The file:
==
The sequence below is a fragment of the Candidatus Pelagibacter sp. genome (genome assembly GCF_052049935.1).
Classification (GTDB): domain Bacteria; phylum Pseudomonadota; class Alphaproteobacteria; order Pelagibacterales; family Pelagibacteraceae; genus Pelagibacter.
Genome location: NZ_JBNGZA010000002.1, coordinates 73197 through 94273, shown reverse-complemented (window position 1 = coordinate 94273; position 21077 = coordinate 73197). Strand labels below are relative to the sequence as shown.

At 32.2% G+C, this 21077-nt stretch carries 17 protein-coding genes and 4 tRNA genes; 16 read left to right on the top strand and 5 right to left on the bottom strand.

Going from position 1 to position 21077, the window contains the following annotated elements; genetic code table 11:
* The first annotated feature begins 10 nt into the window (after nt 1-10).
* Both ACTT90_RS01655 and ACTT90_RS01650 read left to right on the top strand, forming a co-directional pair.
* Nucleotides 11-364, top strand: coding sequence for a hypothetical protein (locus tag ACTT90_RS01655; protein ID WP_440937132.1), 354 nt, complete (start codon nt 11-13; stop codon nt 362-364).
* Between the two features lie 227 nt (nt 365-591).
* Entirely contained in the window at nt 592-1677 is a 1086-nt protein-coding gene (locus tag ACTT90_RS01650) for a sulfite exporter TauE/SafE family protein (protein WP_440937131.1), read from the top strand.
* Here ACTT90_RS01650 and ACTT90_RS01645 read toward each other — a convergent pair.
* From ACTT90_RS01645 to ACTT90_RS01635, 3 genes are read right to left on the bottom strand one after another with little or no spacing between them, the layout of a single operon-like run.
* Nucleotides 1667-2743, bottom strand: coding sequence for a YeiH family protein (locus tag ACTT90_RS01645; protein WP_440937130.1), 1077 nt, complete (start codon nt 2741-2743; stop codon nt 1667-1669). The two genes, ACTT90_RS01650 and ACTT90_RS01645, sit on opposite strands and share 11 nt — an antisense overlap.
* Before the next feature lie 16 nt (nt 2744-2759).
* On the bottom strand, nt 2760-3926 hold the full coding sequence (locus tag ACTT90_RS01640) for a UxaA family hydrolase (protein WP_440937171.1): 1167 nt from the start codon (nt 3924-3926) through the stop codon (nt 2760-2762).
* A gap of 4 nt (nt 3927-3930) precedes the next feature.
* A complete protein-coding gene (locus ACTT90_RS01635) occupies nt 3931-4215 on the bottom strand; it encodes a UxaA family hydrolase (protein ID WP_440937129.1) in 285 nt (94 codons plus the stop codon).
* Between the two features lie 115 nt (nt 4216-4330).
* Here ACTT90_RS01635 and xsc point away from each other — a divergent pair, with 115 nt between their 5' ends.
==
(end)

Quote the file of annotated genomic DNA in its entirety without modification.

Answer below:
The sequence below is a fragment of the Candidatus Pelagibacter sp. genome (genome assembly GCF_052049935.1).
Classification (GTDB): domain Bacteria; phylum Pseudomonadota; class Alphaproteobacteria; order Pelagibacterales; family Pelagibacteraceae; genus Pelagibacter.
Genome location: NZ_JBNGZA010000002.1, coordinates 73197 through 94273, shown reverse-complemented (window position 1 = coordinate 94273; position 21077 = coordinate 73197). Strand labels below are relative to the sequence as shown.

At 32.2% G+C, this 21077-nt stretch carries 17 protein-coding genes and 4 tRNA genes; 16 read left to right on the top strand and 5 right to left on the bottom strand.

Going from position 1 to position 21077, the window contains the following annotated elements; genetic code table 11:
* The first annotated feature begins 10 nt into the window (after nt 1-10).
* Both ACTT90_RS01655 and ACTT90_RS01650 read left to right on the top strand, forming a co-directional pair.
* Nucleotides 11-364, top strand: coding sequence for a hypothetical protein (locus tag ACTT90_RS01655; protein ID WP_440937132.1), 354 nt, complete (start codon nt 11-13; stop codon nt 362-364).
* Between the two features lie 227 nt (nt 365-591).
* Entirely contained in the window at nt 592-1677 is a 1086-nt protein-coding gene (locus tag ACTT90_RS01650) for a sulfite exporter TauE/SafE family protein (protein WP_440937131.1), read from the top strand.
* Here ACTT90_RS01650 and ACTT90_RS01645 read toward each other — a convergent pair.
* From ACTT90_RS01645 to ACTT90_RS01635, 3 genes are read right to left on the bottom strand one after another with little or no spacing between them, the layout of a single operon-like run.
* Nucleotides 1667-2743, bottom strand: coding sequence for a YeiH family protein (locus tag ACTT90_RS01645; protein WP_440937130.1), 1077 nt, complete (start codon nt 2741-2743; stop codon nt 1667-1669). The two genes, ACTT90_RS01650 and ACTT90_RS01645, sit on opposite strands and share 11 nt — an antisense overlap.
* Before the next feature lie 16 nt (nt 2744-2759).
* On the bottom strand, nt 2760-3926 hold the full coding sequence (locus tag ACTT90_RS01640) for a UxaA family hydrolase (protein WP_440937171.1): 1167 nt from the start codon (nt 3924-3926) through the stop codon (nt 2760-2762).
* A gap of 4 nt (nt 3927-3930) precedes the next feature.
* A complete protein-coding gene (locus ACTT90_RS01635) occupies nt 3931-4215 on the bottom strand; it encodes a UxaA family hydrolase (protein ID WP_440937129.1) in 285 nt (94 codons plus the stop codon).
* Between the two features lie 115 nt (nt 4216-4330).
* Here ACTT90_RS01635 and xsc point away from each other — a divergent pair, with 115 nt between their 5' ends.